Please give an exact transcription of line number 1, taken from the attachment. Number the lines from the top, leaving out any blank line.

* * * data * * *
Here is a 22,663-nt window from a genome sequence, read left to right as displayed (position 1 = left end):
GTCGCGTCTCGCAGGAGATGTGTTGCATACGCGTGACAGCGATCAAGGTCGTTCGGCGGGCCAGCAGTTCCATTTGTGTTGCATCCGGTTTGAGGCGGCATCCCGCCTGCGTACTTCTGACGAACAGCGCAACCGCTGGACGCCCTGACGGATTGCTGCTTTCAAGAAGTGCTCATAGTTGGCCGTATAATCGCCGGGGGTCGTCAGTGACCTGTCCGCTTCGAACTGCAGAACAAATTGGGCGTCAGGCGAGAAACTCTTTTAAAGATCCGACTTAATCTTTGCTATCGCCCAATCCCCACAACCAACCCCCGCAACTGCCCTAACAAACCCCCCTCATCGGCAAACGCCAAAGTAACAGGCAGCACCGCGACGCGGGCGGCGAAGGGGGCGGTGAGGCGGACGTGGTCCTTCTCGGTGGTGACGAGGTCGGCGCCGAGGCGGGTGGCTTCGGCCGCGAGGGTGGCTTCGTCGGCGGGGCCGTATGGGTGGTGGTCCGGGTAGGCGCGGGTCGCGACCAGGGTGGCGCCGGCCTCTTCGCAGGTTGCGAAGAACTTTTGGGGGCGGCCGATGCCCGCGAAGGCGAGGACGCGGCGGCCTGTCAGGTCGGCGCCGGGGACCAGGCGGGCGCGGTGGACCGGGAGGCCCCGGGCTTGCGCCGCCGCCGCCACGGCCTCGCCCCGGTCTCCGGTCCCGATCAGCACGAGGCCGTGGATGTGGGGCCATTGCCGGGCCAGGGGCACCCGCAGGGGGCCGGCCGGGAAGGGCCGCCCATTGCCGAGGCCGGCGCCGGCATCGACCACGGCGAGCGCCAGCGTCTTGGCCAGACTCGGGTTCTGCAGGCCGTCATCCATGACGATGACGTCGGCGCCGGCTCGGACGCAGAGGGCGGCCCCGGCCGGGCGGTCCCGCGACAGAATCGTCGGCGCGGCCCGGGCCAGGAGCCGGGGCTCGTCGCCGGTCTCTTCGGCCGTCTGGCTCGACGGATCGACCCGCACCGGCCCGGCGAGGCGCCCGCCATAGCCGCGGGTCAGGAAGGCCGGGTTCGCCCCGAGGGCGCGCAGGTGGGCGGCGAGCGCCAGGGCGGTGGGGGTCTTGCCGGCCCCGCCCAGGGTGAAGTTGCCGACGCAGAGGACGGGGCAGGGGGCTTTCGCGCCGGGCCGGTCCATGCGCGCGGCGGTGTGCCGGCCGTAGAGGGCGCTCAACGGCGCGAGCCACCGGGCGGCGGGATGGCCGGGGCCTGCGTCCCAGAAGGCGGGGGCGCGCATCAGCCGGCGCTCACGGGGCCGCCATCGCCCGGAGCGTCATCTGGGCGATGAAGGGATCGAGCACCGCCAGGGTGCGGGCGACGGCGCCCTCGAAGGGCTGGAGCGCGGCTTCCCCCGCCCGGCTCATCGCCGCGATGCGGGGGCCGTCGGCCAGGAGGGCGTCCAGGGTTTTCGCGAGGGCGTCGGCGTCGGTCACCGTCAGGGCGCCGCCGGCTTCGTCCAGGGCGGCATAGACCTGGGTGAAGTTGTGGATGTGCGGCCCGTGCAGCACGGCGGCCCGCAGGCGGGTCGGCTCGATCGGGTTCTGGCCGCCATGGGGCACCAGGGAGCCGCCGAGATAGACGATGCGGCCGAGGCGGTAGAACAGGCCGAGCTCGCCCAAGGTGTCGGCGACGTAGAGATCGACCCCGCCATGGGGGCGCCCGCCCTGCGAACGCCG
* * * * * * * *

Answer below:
Here is a 22,663-nt window from a genome sequence, read left to right as displayed (position 1 = left end):